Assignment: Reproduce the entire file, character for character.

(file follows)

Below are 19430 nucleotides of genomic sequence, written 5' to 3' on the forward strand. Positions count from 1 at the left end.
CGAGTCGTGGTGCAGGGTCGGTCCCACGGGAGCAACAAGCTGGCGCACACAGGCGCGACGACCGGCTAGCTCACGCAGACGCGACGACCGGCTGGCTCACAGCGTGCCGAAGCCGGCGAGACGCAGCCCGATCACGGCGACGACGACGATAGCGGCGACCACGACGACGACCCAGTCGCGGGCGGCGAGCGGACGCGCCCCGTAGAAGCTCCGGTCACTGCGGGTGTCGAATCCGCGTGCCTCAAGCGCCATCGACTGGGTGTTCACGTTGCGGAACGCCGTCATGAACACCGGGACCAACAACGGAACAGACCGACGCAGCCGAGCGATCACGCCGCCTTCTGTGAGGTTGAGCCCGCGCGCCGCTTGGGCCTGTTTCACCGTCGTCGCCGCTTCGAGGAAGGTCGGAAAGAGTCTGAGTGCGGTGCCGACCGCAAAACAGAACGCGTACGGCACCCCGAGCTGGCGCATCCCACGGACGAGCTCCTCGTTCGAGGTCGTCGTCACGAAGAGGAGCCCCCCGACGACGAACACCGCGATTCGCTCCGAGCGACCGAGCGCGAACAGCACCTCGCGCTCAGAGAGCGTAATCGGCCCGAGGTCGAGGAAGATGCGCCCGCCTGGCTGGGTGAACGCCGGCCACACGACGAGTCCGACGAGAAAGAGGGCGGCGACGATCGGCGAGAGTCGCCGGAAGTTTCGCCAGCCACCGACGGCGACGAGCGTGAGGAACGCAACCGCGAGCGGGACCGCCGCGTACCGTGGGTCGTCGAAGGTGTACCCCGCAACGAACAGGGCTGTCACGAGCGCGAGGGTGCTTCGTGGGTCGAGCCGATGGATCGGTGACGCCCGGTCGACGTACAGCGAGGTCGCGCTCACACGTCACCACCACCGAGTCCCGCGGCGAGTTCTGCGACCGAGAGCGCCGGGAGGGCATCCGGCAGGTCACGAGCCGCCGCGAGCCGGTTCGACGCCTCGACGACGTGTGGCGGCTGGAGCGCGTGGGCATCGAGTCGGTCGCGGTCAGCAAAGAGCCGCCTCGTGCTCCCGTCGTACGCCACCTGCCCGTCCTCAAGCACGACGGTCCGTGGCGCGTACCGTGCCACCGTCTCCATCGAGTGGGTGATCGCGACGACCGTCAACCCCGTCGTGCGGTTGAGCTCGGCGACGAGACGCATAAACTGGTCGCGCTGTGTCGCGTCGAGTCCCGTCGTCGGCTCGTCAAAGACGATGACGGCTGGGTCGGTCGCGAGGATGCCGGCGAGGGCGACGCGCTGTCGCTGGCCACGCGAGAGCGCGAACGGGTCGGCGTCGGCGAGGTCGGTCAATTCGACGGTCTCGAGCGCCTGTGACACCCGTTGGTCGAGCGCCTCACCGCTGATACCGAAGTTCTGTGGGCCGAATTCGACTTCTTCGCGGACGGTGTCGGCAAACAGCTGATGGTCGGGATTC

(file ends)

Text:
Below are 19430 nucleotides of genomic sequence, written 5' to 3' on the forward strand. Positions count from 1 at the left end.
CGAGTCGTGGTGCAGGGTCGGTCCCACGGGAGCAACAAGCTGGCGCACACAGGCGCGACGACCGGCTAGCTCACGCAGACGCGACGACCGGCTGGCTCACAGCGTGCCGAAGCCGGCGAGACGCAGCCCGATCACGGCGACGACGACGATAGCGGCGACCACGACGACGACCCAGTCGCGGGCGGCGAGCGGACGCGCCCCGTAGAAGCTCCGGTCACTGCGGGTGTCGAATCCGCGTGCCTCAAGCGCCATCGACTGGGTGTTCACGTTGCGGAACGCCGTCATGAACACCGGGACCAACAACGGAACAGACCGACGCAGCCGAGCGATCACGCCGCCTTCTGTGAGGTTGAGCCCGCGCGCCGCTTGGGCCTGTTTCACCGTCGTCGCCGCTTCGAGGAAGGTCGGAAAGAGTCTGAGTGCGGTGCCGACCGCAAAACAGAACGCGTACGGCACCCCGAGCTGGCGCATCCCACGGACGAGCTCCTCGTTCGAGGTCGTCGTCACGAAGAGGAGCCCCCCGACGACGAACACCGCGATTCGCTCCGAGCGACCGAGCGCGAACAGCACCTCGCGCTCAGAGAGCGTAATCGGCCCGAGGTCGAGGAAGATGCGCCCGCCTGGCTGGGTGAACGCCGGCCACACGACGAGTCCGACGAGAAAGAGGGCGGCGACGATCGGCGAGAGTCGCCGGAAGTTTCGCCAGCCACCGACGGCGACGAGCGTGAGGAACGCAACCGCGAGCGGGACCGCCGCGTACCGTGGGTCGTCGAAGGTGTACCCCGCAACGAACAGGGCTGTCACGAGCGCGAGGGTGCTTCGTGGGTCGAGCCGATGGATCGGTGACGCCCGGTCGACGTACAGCGAGGTCGCGCTCACACGTCACCACCACCGAGTCCCGCGGCGAGTTCTGCGACCGAGAGCGCCGGGAGGGCATCCGGCAGGTCACGAGCCGCCGCGAGCCGGTTCGACGCCTCGACGACGTGTGGCGGCTGGAGCGCGTGGGCATCGAGTCGGTCGCGGTCAGCAAAGAGCCGCCTCGTGCTCCCGTCGTACGCCACCTGCCCGTCCTCAAGCACGACGGTCCGTGGCGCGTACCGTGCCACCGTCTCCATCGAGTGGGTGATCGCGACGACCGTCAACCCCGTCGTGCGGTTGAGCTCGGCGACGAGACGCATAAACTGGTCGCGCTGTGTCGCGTCGAGTCCCGTCGTCGGCTCGTCAAAGACGATGACGGCTGGGTCGGTCGCGAGGATGCCGGCGAGGGCGACGCGCTGTCGCTGGCCACGCGAGAGCGCGAACGGGTCGGCGTCGGCGAGGTCGGTCAATTCGACGGTCTCGAGCGCCTGTGACACCCGTTGGTCGAGCGCCTCACCGCTGATACCGAAGTTCTGTGGGCCGAATTCGACTTCTTCGCGGACGGTGTCGGCAAACAGCTGATGGTCGGGATTC